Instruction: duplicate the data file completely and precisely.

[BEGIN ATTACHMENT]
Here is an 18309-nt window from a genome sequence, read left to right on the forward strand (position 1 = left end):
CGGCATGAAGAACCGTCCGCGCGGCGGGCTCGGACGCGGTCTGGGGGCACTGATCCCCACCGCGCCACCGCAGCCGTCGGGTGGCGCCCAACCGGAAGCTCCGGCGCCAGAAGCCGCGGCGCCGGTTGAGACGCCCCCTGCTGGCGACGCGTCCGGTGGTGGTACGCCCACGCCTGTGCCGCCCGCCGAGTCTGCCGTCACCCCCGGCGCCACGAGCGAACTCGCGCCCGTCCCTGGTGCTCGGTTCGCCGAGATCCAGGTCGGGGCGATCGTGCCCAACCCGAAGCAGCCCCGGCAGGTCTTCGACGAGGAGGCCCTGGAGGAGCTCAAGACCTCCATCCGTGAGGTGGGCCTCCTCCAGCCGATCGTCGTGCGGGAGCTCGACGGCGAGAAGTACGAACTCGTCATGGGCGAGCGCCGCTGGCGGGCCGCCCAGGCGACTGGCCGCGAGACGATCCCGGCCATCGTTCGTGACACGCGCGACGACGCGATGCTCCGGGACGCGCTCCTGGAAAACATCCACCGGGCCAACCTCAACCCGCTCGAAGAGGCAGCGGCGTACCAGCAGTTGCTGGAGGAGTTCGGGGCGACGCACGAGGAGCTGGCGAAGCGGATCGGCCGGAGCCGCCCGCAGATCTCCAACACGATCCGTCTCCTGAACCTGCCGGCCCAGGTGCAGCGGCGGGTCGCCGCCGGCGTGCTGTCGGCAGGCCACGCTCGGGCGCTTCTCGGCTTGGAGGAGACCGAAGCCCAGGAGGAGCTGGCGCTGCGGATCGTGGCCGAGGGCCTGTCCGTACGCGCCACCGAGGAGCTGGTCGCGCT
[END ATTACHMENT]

Here is an 18309-nt window from a genome sequence, read left to right on the forward strand (position 1 = left end):
CGGCATGAAGAACCGTCCGCGCGGCGGGCTCGGACGCGGTCTGGGGGCACTGATCCCCACCGCGCCACCGCAGCCGTCGGGTGGCGCCCAACCGGAAGCTCCGGCGCCAGAAGCCGCGGCGCCGGTTGAGACGCCCCCTGCTGGCGACGCGTCCGGTGGTGGTACGCCCACGCCTGTGCCGCCCGCCGAGTCTGCCGTCACCCCCGGCGCCACGAGCGAACTCGCGCCCGTCCCTGGTGCTCGGTTCGCCGAGATCCAGGTCGGGGCGATCGTGCCCAACCCGAAGCAGCCCCGGCAGGTCTTCGACGAGGAGGCCCTGGAGGAGCTCAAGACCTCCATCCGTGAGGTGGGCCTCCTCCAGCCGATCGTCGTGCGGGAGCTCGACGGCGAGAAGTACGAACTCGTCATGGGCGAGCGCCGCTGGCGGGCCGCCCAGGCGACTGGCCGCGAGACGATCCCGGCCATCGTTCGTGACACGCGCGACGACGCGATGCTCCGGGACGCGCTCCTGGAAAACATCCACCGGGCCAACCTCAACCCGCTCGAAGAGGCAGCGGCGTACCAGCAGTTGCTGGAGGAGTTCGGGGCGACGCACGAGGAGCTGGCGAAGCGGATCGGCCGGAGCCGCCCGCAGATCTCCAACACGATCCGTCTCCTGAACCTGCCGGCCCAGGTGCAGCGGCGGGTCGCCGCCGGCGTGCTGTCGGCAGGCCACGCTCGGGCGCTTCTCGGCTTGGAGGAGACCGAAGCCCAGGAGGAGCTGGCGCTGCGGATCGTGGCCGAGGGCCTGTCCGTACGCGCCACCGAGGAGCTGGTCGCGCT